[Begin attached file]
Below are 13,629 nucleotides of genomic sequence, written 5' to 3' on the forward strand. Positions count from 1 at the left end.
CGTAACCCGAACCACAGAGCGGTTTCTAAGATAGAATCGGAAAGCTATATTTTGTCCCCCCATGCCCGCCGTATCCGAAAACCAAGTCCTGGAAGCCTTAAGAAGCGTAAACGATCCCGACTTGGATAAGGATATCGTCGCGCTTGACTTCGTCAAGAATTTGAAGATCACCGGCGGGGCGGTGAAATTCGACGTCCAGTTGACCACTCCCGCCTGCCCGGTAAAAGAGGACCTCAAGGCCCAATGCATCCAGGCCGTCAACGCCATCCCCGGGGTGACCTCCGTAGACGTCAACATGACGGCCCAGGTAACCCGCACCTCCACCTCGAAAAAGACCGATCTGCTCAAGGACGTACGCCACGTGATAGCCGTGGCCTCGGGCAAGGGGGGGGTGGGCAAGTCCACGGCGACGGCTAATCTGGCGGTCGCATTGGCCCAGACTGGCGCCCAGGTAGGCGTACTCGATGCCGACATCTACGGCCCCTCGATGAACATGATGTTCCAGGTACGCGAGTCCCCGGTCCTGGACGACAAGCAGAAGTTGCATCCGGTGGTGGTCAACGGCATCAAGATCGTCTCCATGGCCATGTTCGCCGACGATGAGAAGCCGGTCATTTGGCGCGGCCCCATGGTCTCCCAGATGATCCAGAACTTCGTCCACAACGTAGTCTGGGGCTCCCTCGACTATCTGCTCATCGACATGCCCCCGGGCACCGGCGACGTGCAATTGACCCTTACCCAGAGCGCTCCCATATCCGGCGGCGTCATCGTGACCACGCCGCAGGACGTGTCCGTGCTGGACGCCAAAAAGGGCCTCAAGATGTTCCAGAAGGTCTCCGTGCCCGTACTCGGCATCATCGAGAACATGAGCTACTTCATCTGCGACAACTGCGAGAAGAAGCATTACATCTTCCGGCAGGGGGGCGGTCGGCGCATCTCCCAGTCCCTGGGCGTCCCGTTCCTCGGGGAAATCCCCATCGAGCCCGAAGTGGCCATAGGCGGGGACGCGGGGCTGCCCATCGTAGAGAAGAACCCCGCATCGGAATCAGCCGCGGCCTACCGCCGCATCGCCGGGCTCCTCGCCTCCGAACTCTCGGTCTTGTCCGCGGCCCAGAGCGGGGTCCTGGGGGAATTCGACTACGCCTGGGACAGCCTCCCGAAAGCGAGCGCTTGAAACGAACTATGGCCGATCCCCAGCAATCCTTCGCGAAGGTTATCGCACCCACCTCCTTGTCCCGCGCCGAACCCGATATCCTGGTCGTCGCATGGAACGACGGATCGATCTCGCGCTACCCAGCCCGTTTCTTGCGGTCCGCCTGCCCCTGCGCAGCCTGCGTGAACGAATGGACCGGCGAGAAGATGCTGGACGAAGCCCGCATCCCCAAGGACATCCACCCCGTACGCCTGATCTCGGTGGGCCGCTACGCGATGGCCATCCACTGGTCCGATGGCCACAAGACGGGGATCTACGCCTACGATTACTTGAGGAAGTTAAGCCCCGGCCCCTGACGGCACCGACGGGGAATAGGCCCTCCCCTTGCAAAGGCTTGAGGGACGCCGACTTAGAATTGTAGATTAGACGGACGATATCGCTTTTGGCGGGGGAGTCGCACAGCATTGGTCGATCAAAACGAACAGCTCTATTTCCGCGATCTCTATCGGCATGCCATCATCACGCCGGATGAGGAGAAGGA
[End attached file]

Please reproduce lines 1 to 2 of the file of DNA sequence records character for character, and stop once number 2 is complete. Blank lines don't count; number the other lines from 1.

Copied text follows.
Below are 13,629 nucleotides of genomic sequence, written 5' to 3' on the forward strand. Positions count from 1 at the left end.
CGTAACCCGAACCACAGAGCGGTTTCTAAGATAGAATCGGAAAGCTATATTTTGTCCCCCCATGCCCGCCGTATCCGAAAACCAAGTCCTGGAAGCCTTAAGAAGCGTAAACGATCCCGACTTGGATAAGGATATCGTCGCGCTTGACTTCGTCAAGAATTTGAAGATCACCGGCGGGGCGGTGAAATTCGACGTCCAGTTGACCACTCCCGCCTGCCCGGTAAAAGAGGACCTCAAGGCCCAATGCATCCAGGCCGTCAACGCCATCCCCGGGGTGACCTCCGTAGACGTCAACATGACGGCCCAGGTAACCCGCACCTCCACCTCGAAAAAGACCGATCTGCTCAAGGACGTACGCCACGTGATAGCCGTGGCCTCGGGCAAGGGGGGGGTGGGCAAGTCCACGGCGACGGCTAATCTGGCGGTCGCATTGGCCCAGACTGGCGCCCAGGTAGGCGTACTCGATGCCGACATCTACGGCCCCTCGATGAACATGATGTTCCAGGTACGCGAGTCCCCGGTCCTGGACGACAAGCAGAAGTTGCATCCGGTGGTGGTCAACGGCATCAAGATCGTCTCCATGGCCATGTTCGCCGACGATGAGAAGCCGGTCATTTGGCGCGGCCCCATGGTCTCCCAGATGATCCAGAACTTCGTCCACAACGTAGTCTGGGGCTCCCTCGACTATCTGCTCATCGACATGCCCCCGGGCACCGGCGACGTGCAATTGACCCTTACCCAGAGCGCTCCCATATCCGGCGGCGTCATCGTGACCACGCCGCAGGACGTGTCCGTGCTGGACGCCAAAAAGGGCCTCAAGATGTTCCAGAAGGTCTCCGTGCCCGTACTCGGCATCATCGAGAACATGAGCTACTTCATCTGCGACAACTGCGAGAAGAAGCATTACATCTTCCGGCAGGGGGGCGGTCGGCGCATCTCCCAGTCCCTGGGCGTCCCGTTCCTCGGGGAAATCCCCATCGAGCCCGAAGTGGCCATAGGCGGGGACGCGGGGCTGCCCATCGTAGAGAAGAACCCCGCATCGGAATCAGCCGCGGCCTACCGCCGCATCGCCGGGCTCCTCGCCTCCGAACTCTCGGTCTTGTCCGCGGCCCAGAGCGGGGTCCTGGGGGAATTCGACTACGCCTGGGACAGCCTCCCGAAAGCGAGCGCTTGAAACGAACTATGGCCGATCCCCAGCAATCCTTCGCGAAGGTTATCGCACCCACCTCCTTGTCCCGCGCCGAACCCGATATCCTGGTCGTCGCATGGAACGACGGATCGATCTCGCGCTACCCAGCCCGTTTCTTGCGGTCCGCCTGCCCCTGCGCAGCCTGCGTGAACGAATGGACCGGCGAGAAGATGCTGGACGAAGCCCGCATCCCCAAGGACATCCACCCCGTACGCCTGATCTCGGTGGGCCGCTACGCGATGGCCATCCACTGGTCCGATGGCCACAAGACGGGGATCTACGCCTACGATTACTTGAGGAAGTTAAGCCCCGGCCCCTGACGGCACCGACGGGGAATAGGCCCTCCCCTTGCAAAGGCTTGAGGGACGCCGACTTAGAATTGTAGATTAGACGGACGATATCGCTTTTGGCGGGGGAGTCGCACAGCATTGGTCGATCAAAACGAACAGCTCTATTTCCGCGATCTCTATCGGCATGCCATCATCACGCCGGATGAGGAGAAGGA